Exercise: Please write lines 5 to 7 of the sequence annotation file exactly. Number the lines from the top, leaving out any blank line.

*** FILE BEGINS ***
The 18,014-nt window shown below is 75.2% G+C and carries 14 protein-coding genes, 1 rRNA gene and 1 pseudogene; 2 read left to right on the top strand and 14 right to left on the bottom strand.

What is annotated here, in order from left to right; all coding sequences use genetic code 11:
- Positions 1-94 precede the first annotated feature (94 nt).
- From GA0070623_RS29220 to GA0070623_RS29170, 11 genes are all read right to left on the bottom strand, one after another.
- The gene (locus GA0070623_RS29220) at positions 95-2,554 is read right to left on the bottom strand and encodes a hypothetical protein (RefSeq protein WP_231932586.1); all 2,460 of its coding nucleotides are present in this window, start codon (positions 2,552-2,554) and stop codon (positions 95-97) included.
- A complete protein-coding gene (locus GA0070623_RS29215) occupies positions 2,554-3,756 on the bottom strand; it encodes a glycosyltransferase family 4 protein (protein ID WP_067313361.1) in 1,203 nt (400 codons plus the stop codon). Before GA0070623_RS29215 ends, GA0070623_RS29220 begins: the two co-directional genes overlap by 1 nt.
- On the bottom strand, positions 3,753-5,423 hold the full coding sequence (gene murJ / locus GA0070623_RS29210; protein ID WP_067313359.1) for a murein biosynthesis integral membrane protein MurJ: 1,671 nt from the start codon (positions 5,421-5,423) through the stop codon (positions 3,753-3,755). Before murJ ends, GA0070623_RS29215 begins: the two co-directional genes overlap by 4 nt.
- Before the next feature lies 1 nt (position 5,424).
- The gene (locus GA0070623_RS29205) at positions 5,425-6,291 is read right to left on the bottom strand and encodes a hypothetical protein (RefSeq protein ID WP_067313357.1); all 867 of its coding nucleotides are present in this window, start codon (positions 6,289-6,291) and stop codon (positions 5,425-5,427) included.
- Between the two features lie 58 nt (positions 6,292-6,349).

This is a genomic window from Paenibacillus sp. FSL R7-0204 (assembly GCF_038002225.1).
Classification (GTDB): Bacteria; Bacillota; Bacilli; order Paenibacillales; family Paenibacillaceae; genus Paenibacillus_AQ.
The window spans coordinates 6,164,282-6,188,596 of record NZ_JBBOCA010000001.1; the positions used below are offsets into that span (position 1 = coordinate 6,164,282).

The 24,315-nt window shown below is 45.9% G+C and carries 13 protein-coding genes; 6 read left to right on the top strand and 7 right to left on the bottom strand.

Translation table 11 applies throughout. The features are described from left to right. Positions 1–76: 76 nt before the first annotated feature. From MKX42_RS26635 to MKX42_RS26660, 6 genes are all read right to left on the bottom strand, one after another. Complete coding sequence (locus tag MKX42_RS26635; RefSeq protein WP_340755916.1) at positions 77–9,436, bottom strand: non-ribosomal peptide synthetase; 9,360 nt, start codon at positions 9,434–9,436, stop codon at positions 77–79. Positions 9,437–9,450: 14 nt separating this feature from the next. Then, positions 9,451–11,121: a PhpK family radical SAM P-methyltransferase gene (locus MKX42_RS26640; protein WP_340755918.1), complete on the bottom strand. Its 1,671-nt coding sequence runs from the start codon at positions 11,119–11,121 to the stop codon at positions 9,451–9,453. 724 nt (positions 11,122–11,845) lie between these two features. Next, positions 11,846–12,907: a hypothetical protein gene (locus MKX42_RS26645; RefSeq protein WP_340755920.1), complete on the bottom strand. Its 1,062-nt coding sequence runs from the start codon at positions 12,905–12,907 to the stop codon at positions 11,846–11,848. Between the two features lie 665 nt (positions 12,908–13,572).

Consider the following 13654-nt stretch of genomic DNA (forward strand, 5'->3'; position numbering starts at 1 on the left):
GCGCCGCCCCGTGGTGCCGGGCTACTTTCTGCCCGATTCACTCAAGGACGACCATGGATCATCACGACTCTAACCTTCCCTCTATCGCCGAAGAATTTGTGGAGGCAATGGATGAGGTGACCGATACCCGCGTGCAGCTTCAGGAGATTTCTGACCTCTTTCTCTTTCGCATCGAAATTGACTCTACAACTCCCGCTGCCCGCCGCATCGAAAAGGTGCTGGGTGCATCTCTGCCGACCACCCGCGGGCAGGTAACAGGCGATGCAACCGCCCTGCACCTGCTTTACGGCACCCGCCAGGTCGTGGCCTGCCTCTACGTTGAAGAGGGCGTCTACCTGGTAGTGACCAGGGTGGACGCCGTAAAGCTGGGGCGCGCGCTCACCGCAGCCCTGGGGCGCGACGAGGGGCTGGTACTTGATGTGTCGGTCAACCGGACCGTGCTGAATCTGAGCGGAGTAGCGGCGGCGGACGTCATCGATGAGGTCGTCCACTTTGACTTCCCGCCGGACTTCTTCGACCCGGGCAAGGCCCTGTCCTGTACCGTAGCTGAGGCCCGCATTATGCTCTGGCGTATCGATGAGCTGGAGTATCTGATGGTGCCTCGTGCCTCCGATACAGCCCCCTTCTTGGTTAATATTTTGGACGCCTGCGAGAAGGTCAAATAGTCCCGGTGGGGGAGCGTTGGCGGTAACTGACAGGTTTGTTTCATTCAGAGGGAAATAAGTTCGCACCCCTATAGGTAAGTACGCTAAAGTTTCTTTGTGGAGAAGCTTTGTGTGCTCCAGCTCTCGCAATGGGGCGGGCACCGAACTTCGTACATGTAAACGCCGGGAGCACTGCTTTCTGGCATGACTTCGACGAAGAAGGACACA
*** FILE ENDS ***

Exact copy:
- The gene (locus GA0070623_RS29220) at positions 95-2,554 is read right to left on the bottom strand and encodes a hypothetical protein (RefSeq protein WP_231932586.1); all 2,460 of its coding nucleotides are present in this window, start codon (positions 2,552-2,554) and stop codon (positions 95-97) included.
- A complete protein-coding gene (locus GA0070623_RS29215) occupies positions 2,554-3,756 on the bottom strand; it encodes a glycosyltransferase family 4 protein (protein ID WP_067313361.1) in 1,203 nt (400 codons plus the stop codon). Before GA0070623_RS29215 ends, GA0070623_RS29220 begins: the two co-directional genes overlap by 1 nt.
- On the bottom strand, positions 3,753-5,423 hold the full coding sequence (gene murJ / locus GA0070623_RS29210; protein ID WP_067313359.1) for a murein biosynthesis integral membrane protein MurJ: 1,671 nt from the start codon (positions 5,421-5,423) through the stop codon (positions 3,753-3,755). Before murJ ends, GA0070623_RS29215 begins: the two co-directional genes overlap by 4 nt.